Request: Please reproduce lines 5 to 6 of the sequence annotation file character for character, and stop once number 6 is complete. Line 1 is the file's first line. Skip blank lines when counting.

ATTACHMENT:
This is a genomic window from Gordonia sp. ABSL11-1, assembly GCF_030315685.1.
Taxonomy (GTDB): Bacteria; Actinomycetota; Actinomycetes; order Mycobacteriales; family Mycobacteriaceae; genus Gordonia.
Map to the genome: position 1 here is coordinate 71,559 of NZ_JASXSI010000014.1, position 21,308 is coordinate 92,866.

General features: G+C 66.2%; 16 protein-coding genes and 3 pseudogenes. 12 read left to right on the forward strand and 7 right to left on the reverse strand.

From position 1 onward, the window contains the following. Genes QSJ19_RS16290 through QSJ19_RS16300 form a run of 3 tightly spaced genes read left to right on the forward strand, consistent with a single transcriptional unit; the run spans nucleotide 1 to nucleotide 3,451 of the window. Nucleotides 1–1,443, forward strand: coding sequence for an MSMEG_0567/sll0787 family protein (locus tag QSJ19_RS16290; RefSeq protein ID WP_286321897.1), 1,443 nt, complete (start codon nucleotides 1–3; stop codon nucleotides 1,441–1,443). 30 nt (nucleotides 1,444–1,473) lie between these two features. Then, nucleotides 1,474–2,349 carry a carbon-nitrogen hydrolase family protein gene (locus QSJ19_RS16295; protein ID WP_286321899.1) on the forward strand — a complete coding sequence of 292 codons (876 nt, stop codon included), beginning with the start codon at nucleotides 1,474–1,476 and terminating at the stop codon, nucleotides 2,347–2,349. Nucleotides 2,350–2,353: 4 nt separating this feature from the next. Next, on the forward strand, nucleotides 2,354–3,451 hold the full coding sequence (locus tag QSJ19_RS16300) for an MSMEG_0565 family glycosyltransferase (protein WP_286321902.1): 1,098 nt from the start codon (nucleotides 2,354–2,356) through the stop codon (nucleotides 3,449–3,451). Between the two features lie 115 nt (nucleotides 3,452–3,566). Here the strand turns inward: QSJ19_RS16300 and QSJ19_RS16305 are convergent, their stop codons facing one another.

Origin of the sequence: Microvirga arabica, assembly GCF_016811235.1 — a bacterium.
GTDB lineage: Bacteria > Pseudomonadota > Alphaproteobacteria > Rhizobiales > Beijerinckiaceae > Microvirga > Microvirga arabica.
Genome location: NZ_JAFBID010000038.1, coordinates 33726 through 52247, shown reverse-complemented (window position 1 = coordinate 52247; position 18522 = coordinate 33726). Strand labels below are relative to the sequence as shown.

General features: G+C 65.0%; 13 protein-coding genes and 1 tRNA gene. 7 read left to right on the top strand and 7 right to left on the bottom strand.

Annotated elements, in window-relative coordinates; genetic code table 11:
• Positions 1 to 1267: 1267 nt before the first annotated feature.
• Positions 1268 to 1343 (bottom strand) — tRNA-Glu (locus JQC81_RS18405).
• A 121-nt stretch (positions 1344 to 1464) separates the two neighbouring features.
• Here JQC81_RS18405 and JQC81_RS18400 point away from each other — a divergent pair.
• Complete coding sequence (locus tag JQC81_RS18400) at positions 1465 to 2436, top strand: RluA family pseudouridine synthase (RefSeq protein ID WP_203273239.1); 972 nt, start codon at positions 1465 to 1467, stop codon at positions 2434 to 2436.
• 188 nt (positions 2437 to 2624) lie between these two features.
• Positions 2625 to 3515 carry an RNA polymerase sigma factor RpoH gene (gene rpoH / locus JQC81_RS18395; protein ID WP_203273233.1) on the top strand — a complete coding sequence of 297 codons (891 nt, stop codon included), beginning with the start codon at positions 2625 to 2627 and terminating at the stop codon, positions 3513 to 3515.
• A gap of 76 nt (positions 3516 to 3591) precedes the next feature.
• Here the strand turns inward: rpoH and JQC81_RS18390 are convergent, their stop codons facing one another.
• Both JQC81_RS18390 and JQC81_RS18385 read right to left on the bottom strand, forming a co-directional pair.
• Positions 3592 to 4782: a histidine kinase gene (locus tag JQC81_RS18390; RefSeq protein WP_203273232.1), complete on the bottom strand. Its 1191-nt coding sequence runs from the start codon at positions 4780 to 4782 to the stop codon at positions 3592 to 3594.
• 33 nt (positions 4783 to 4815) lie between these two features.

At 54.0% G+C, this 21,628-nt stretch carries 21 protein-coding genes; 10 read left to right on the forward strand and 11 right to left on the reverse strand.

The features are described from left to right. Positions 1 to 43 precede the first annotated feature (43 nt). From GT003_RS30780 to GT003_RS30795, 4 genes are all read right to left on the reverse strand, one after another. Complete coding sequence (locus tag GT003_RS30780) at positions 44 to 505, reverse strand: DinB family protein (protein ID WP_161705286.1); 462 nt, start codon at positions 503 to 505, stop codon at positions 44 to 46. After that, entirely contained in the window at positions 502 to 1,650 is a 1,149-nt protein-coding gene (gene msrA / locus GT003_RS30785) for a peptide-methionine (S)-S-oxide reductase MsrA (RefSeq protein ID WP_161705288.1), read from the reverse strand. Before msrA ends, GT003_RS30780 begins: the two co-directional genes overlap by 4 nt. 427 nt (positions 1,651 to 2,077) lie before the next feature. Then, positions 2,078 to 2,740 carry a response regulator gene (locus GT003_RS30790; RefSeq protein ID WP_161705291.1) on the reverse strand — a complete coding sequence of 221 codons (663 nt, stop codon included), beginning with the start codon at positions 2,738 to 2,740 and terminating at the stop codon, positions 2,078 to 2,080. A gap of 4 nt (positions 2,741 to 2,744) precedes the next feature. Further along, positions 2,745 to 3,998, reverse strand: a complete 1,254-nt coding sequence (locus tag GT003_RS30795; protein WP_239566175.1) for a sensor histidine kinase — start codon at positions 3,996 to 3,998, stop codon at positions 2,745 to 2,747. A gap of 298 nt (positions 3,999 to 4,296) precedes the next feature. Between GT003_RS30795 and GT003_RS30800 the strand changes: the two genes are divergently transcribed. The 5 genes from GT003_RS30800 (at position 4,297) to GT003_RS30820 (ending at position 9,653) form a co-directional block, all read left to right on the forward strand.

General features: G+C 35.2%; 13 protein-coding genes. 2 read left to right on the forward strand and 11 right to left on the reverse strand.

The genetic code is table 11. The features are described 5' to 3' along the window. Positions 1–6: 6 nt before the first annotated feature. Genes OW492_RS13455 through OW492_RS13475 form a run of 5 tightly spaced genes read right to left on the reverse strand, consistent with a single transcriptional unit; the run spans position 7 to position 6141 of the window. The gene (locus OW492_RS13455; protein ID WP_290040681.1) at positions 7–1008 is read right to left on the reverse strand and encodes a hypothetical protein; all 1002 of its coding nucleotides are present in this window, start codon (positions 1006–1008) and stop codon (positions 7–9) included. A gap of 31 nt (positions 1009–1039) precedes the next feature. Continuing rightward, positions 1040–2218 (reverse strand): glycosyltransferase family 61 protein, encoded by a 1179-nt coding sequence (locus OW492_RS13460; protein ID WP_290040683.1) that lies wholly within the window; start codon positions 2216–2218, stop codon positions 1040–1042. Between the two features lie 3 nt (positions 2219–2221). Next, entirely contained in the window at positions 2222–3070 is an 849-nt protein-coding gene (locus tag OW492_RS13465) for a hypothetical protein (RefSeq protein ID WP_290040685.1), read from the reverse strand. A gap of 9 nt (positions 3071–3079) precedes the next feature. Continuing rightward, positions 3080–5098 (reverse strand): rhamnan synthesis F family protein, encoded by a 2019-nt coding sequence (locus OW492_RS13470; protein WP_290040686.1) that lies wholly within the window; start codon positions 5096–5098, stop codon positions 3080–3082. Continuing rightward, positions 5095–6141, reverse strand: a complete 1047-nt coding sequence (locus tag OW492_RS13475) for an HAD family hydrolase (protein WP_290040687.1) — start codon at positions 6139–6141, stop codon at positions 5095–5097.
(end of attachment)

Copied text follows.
From position 1 onward, the window contains the following. Genes QSJ19_RS16290 through QSJ19_RS16300 form a run of 3 tightly spaced genes read left to right on the forward strand, consistent with a single transcriptional unit; the run spans nucleotide 1 to nucleotide 3,451 of the window. Nucleotides 1–1,443, forward strand: coding sequence for an MSMEG_0567/sll0787 family protein (locus tag QSJ19_RS16290; RefSeq protein ID WP_286321897.1), 1,443 nt, complete (start codon nucleotides 1–3; stop codon nucleotides 1,441–1,443). 30 nt (nucleotides 1,444–1,473) lie between these two features. Then, nucleotides 1,474–2,349 carry a carbon-nitrogen hydrolase family protein gene (locus QSJ19_RS16295; protein ID WP_286321899.1) on the forward strand — a complete coding sequence of 292 codons (876 nt, stop codon included), beginning with the start codon at nucleotides 1,474–1,476 and terminating at the stop codon, nucleotides 2,347–2,349. Nucleotides 2,350–2,353: 4 nt separating this feature from the next. Next, on the forward strand, nucleotides 2,354–3,451 hold the full coding sequence (locus tag QSJ19_RS16300) for an MSMEG_0565 family glycosyltransferase (protein WP_286321902.1): 1,098 nt from the start codon (nucleotides 2,354–2,356) through the stop codon (nucleotides 3,449–3,451). Between the two features lie 115 nt (nucleotides 3,452–3,566). Here the strand turns inward: QSJ19_RS16300 and QSJ19_RS16305 are convergent, their stop codons facing one another.

Origin of the sequence: Microvirga arabica, assembly GCF_016811235.1 — a bacterium.